Verizon IndyCar Notes & Quotes: Long Beach Saturday

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LONG BEACH, Calif. – A few extra news and notes beyond qualifying and the no Ganassi/Penske Firestone Fast Six from Saturday at the Toyota Grand Prix of Long Beach, Round 2 of the Verizon IndyCar Series (here’s Friday’s):

  • Career-best qualifying for Newgarden: Here’s a weird one: Josef Newgarden has his best career qualifying effort, but not his best career start, with fourth in the No. 67 Sarah Fisher Hartman Racing Honda on Saturday. He started second in 2012 after the rash of engine changes for Chevrolet-powered teams; that year, he qualified seventh on merit. As it was, the Tennessee native said there wasn’t a huge difference between Firestone’s primary blacks and alternate red tires. “Oh, man, it was so close. It was just so close between everyone. You know what was weird was that there wasn’t a big jump from Blacks to Reds today. We saw a similar thing in St. Pete. Just wasn’t a big jump. We ran a 78.1 this morning, and feeling really good about it. I think we’ve had an incredibly fast car from the git go here. We just didn’t go quicker in qualifying, and no one really did,” he said.
  • More Hawk awesomeness: Jack Hawksworth qualified fifth for his second start in the No. 98 Charter/Castrol Edge Honda for Bryan Herta Autosport. And the Bradford, UK native still said he left more on the table. “(We) had a couple of really clean, clean laps in session 1 and session 2. Then session 3 the car was really good again, which is good. I probably didn’t get quite as much out of it as I did coming off of turn 1 on the final lap, but I mean, the car was really good,” said the continuously impressive rookie.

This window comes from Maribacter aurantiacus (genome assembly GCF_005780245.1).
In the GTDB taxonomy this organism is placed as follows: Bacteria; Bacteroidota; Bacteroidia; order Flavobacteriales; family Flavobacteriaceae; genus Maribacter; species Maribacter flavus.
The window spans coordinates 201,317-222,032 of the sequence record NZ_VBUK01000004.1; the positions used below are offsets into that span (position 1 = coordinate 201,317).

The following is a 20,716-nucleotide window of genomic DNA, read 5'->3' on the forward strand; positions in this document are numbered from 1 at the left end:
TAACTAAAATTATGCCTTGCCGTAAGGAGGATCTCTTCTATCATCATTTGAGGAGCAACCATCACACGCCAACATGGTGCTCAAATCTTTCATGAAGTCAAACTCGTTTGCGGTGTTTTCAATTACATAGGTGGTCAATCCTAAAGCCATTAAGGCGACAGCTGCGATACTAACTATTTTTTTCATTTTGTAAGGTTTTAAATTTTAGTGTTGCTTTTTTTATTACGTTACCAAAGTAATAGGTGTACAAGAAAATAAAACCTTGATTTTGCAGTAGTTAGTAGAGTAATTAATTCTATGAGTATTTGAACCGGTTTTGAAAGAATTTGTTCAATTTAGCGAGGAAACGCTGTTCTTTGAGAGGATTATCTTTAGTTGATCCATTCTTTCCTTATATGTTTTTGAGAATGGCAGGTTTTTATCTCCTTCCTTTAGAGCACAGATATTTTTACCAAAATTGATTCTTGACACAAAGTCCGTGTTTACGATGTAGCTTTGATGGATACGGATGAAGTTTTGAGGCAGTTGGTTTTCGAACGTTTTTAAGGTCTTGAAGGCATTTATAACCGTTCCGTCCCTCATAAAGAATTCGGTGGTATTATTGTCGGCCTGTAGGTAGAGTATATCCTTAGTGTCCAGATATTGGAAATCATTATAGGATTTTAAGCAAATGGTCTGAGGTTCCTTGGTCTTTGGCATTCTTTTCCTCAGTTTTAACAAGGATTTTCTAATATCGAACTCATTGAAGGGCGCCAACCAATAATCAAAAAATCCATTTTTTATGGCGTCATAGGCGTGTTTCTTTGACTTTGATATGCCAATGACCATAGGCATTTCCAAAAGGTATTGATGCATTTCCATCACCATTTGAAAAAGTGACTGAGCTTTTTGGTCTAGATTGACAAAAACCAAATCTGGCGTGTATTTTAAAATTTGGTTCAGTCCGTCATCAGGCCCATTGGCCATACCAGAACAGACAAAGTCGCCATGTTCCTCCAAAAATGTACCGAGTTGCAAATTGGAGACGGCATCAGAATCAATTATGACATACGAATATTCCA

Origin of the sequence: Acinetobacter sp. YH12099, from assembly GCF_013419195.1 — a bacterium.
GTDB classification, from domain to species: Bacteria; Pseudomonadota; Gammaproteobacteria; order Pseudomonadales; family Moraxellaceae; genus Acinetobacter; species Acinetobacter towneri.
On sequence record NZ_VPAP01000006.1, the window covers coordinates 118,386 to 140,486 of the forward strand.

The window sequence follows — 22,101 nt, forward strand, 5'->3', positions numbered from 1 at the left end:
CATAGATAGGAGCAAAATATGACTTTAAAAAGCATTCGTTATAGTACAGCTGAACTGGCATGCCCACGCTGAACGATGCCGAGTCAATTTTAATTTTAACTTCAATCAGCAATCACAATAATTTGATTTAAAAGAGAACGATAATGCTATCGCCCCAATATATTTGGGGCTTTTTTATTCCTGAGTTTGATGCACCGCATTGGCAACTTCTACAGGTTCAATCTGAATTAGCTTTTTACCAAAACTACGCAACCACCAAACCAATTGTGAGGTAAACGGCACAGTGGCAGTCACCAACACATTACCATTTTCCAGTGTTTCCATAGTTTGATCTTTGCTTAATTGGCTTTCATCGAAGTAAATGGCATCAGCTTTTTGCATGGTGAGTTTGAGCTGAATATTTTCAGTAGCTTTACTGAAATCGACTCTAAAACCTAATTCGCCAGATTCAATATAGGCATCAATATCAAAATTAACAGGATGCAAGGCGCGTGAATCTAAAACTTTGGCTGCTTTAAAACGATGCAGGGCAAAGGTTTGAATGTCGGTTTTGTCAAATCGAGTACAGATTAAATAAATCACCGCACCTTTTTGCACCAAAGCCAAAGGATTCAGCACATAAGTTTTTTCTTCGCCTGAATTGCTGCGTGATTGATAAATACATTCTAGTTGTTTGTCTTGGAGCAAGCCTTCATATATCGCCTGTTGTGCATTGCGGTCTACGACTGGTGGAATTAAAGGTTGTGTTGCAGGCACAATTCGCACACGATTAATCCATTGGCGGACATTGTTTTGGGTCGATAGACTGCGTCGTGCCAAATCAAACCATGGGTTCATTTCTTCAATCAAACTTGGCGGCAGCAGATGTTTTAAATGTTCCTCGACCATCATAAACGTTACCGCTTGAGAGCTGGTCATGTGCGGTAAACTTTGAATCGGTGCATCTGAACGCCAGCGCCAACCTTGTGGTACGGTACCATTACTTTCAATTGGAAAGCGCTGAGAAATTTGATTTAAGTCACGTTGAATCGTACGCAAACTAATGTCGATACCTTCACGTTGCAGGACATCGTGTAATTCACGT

• Servia P12, Rahal P23: The quotes from the Rahal Letterman Lanigan Racing pair tell the story: Servia first: “Not that you should be happy starting 12th but considering where we were before qualifying and the gains I think we can still make on the car, I’m happy. With as competitive as the field is, going from one round to the second round is a very big achievement.” Then Rahal: “It was a struggle today. We tried to make more changes to get the balance in the car better and then tried some bigger ones for qualifying. We are just struggling with overall grip. Oriol had a big grip gain on alternate tires and I didn’t feel it.”
  • An all-star Row 8: The most recent Long Beach winner, Takuma Sato, starts next to the oldest active Long Beach winner (1999) Juan Pablo Montoya on the eighth row of the grid. Watch this space for the standing start on Sunday as two of the most exciting drivers work through the field.
  • Another big crowd: Like Friday, I’ll attest the on-the-ground perspective is that this place feels jam packed. This is an impressive turnout given the event’s future being part of the news in recent weeks. Long Beach is the preeminent IndyCar street course race weekend, and it is fully living up to its stature thus far.

You can see Sunday’s race at 4 p.m. ET on NBCSN and NBC Sports Live Extra.

Here’s the full qualifying results.

How IndyCar rookie Sting Ray Robb got that name (and some more of his backstory)

IndyCar Sting Ray Robb
Chris Owens/Penske Entertainment
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PALM SPRINGS, Calif. – Every NTT IndyCar Series season brings a new round of getting to know the rookies, and it’s fairly obvious where the story starts with Sting Ray Robb.